Loving Haiti

MomaLola Few religions are as routinely maligned as Vodou. I have to admit that my own interest was originally spurred in an uncouth manner—a combination of Live and Let Die and a sleepless night after watching The Believers. (I know, I know, The Believers was about Santeria, and not Vodou proper.) These sensationalist treatments nevertheless incubated a curiosity that broke the surface when I started to notice a book entitled, Moma Lola, a Vodou Priestess in Brooklyn in university bookstores. The author, Karen McCarthy Brown, took Moma Lola on as an anthropology research project and ultimately became friends with her subject. I was immediately chagrined to learn that much of the distaste towards Vodou (this is my own observation, not Brown’s) seems laced with, if not based upon, overt racism. Vodou is the faith of the descendants of African slaves living in the poorest nation in the western hemisphere. Those who adhere to it often live an existence that few would accept in a world awash in riches. The people in Moma Lola’s story are poor and deprived, and their nation is kept that way by complications of a past tied too intimately with slavery.

Although Brown is not a scholar of religion, her account is a very accessible introduction to the belief system of Vodou. Most adherents, it becomes clear, think of themselves as Catholic. They see no contradiction between the teachings of Rome and the activities of spirits (the “gods” of Vodou are in reality spirits that operate in a world where God is too busy to pay attention to everyone) who must be propitiated. The rituals associated with Vodou are common among peoples who believe in connections between things as they seem and things as they are. In fact, reading the accounts of possession that Brown provides, I was reminded very much of charismatic Protestant experiences of being “slain in the spirit.” Ironically, both traditions believe in the same god. Why anyone should fear Vodou, unless it is because they secretly harbor a deep-seated fear in the efficacy of magic, is baffling. Like most religions, it is moral and concerned with upholding good over evil.

Haiti has a unique history that has put it at the creative epicenter of religions forced into collision while being economically exploited by nations that putatively support democracy. Religion, as Karl Marx noted, is for the poor. Brown takes her readers through her own experiences with a religion few outsiders really know, introducing the “gods” of this intricate religion along the way. Moma Lola, a healer, tries to survive in New York City after a difficult life in Haiti, and rather than make her escape, she returns on occasion to help others. Even in the spiritual circus that the Big Apple represents, people are suspicious of Vodou (and Santeria), despite their common cause with other religions of the developed world. You can read the 400 pages of Brown’s Moma Lola with nary a mention of “voodoo dolls” or zombies. Instead you’ll find people—often women—working to survive in a hostile world. Untested attitudes toward other religions often bear their own dark secrets, and Vodou, as lived by Moma Lola, belies and exposes many hidden prejudices on the part of the affluent world.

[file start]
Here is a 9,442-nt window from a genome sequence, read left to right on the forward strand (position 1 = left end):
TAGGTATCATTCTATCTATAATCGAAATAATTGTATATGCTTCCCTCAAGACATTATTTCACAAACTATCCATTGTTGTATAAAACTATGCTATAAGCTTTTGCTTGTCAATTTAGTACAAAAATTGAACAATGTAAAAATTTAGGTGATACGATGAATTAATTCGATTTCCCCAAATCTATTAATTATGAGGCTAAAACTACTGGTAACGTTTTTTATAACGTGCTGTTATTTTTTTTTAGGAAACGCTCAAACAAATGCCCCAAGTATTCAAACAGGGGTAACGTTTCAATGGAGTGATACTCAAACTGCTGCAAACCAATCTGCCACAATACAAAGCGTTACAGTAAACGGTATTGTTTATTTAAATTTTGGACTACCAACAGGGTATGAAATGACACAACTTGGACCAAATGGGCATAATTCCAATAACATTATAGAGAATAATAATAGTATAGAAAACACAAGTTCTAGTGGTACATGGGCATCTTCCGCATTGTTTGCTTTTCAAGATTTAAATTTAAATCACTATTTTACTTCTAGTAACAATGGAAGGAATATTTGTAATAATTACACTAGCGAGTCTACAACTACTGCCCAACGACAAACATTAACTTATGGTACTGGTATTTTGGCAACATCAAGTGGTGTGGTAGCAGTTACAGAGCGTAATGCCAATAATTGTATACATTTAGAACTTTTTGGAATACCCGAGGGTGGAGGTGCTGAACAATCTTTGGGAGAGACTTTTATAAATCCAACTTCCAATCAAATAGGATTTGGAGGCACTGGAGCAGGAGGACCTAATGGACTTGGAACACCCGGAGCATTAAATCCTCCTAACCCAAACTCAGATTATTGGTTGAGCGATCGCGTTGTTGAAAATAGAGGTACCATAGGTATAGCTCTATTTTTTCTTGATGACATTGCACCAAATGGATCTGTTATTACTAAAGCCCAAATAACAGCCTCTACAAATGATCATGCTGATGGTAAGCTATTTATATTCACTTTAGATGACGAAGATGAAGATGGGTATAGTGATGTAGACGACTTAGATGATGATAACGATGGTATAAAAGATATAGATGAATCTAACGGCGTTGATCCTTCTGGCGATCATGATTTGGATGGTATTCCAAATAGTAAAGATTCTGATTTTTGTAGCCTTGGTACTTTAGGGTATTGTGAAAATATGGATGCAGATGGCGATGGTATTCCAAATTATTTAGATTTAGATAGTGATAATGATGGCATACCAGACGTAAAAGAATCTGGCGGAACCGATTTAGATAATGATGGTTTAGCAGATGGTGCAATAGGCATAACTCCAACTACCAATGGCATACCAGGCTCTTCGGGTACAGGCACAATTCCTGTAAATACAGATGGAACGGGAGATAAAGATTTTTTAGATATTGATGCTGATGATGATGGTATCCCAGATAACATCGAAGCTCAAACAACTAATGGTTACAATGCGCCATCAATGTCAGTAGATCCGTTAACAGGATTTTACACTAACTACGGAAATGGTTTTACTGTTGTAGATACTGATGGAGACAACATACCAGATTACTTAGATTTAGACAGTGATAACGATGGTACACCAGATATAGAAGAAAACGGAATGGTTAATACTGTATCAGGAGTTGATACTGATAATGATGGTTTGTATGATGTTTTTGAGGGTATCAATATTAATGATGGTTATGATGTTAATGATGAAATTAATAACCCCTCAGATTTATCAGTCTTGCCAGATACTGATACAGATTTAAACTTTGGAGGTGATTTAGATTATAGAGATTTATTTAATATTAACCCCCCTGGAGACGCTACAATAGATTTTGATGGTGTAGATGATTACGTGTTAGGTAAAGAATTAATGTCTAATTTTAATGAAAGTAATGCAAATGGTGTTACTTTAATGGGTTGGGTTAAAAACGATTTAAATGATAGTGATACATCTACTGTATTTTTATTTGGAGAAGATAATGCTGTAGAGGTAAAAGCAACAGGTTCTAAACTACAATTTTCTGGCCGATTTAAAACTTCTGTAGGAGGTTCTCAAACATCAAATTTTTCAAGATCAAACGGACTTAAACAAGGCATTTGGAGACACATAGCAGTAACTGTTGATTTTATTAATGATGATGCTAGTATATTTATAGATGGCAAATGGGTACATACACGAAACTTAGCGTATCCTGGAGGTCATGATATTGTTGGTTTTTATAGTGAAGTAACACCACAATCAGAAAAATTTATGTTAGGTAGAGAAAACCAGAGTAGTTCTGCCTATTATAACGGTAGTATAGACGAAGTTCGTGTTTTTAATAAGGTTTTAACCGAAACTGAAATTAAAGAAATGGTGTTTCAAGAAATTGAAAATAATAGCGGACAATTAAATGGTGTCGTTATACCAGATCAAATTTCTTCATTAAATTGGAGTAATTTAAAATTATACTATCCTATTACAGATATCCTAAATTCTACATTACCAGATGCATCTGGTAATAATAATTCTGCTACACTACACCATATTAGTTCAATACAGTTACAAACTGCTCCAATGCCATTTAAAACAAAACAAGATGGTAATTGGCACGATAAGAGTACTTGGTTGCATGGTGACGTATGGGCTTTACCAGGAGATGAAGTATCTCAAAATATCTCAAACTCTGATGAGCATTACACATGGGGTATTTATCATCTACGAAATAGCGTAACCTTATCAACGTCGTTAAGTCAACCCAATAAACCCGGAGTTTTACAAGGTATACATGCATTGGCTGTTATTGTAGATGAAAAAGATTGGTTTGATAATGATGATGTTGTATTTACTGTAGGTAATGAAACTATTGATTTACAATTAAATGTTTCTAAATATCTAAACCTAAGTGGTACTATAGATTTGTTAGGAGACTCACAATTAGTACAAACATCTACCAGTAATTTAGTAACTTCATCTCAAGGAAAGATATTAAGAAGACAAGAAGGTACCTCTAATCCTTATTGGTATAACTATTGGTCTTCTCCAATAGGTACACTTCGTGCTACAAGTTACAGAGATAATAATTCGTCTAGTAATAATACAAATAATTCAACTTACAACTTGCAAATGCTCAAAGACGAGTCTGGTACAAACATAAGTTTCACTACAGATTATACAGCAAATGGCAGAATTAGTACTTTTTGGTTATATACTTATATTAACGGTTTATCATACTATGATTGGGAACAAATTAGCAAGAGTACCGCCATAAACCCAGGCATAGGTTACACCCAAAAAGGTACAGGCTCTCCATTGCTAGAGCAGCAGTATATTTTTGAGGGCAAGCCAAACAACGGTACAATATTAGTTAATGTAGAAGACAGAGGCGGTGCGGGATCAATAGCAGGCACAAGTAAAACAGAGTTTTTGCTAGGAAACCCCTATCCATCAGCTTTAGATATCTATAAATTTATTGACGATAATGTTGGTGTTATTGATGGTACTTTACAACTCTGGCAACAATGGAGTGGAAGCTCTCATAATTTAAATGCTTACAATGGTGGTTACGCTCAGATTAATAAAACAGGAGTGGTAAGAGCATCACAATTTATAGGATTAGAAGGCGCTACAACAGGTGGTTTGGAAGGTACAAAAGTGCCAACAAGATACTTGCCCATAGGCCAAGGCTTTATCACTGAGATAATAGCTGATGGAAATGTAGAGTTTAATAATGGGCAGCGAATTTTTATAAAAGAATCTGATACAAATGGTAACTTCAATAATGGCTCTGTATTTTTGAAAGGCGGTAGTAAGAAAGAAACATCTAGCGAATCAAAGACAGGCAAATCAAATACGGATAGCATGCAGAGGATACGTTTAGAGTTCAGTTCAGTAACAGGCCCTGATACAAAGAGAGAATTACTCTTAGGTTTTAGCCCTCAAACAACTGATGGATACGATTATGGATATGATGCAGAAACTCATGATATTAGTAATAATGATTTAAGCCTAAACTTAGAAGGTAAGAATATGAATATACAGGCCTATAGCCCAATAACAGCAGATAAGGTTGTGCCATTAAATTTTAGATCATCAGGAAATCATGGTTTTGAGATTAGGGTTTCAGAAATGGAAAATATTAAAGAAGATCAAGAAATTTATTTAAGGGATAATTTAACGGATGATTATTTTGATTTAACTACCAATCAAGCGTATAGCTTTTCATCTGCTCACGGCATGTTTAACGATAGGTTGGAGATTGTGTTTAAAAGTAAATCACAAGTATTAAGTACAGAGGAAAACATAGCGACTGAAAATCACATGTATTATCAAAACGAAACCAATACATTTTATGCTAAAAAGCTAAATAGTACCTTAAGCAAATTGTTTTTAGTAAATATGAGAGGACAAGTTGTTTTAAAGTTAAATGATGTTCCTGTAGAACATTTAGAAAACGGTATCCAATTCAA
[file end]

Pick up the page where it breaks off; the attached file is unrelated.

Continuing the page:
Seaport Mystic

While at Mystic Seaport yesterday epiphanies of America’s religious life lined up to be encountered. The museum owns the Charles W. Morgan, the last surviving American whaler from the nineteenth century. The connection between whaling and religion is, as I’ve posted about before, Herman Melville’s Moby Dick. Whaling was a barbaric, inhumane business – particularly for the whale – but it had all the justification that BP or Exxon still utilize in the destruction of our oceans: the product is in demand and pockets are very nicely lined indeed. Moby Dick is, however, the story of an inaccessible, at times angry god, who leads to death as easily as enlightenment. The Morgan is dry-docked undergoing extensive restoration, yet is still open to the public. Stooped over in the blubber room, imagining the horrors of the place, Melville was my only comfort that something akin to nobility might have come from whaling.

The Seaport also offers an exhibition called “Voyages” – a look at the way the sea has played and continues to play a role in the life of an America that most people associate with a large swath of dry land. The first display tells the story of a family of Cuban immigrants rescued from a tiny fishing boat while trying to get to the United States. A nearby display features Neustra Senora de la Caridad del Cobre. This mythological character is a goddess emerging from the conflation of the Virgin Mary and the African goddess (through the mediation of Santeria) Oshun. The story of the Cuban family associates the origin of this goddess’s concern with seafarers through the chance find of a statue of the Virgin floating at sea near Cuba in 1606. Our Lady of Charity, the Catholic version, is the patron saint of Cuba, and the syncretism of these goddesses has led to a new mythological character on view in Mystic.
Neustra Senora de la Caridad del Cobre

Further along in the same building, in the story of immigration, is the painting shown below. A Jewish family is shown disembarking before a Lady Liberty with “America” written on her crown in Hebrew. The inscription on the sand asks whether the new world has room for the righteous. It is a poignant reminder that acceptance in the United States religious world is often a difficult one. Even today non-Christian religions are viewed with suspicion by many in America. The sea has brought us all together, however, since historically immigration has meant crossing the great waters somehow. One of the gifts of the sea that we are still struggling to grasp is what it means truly to offer freedom of religion to those from far distant outlooks in a world that daily requires less of the gods.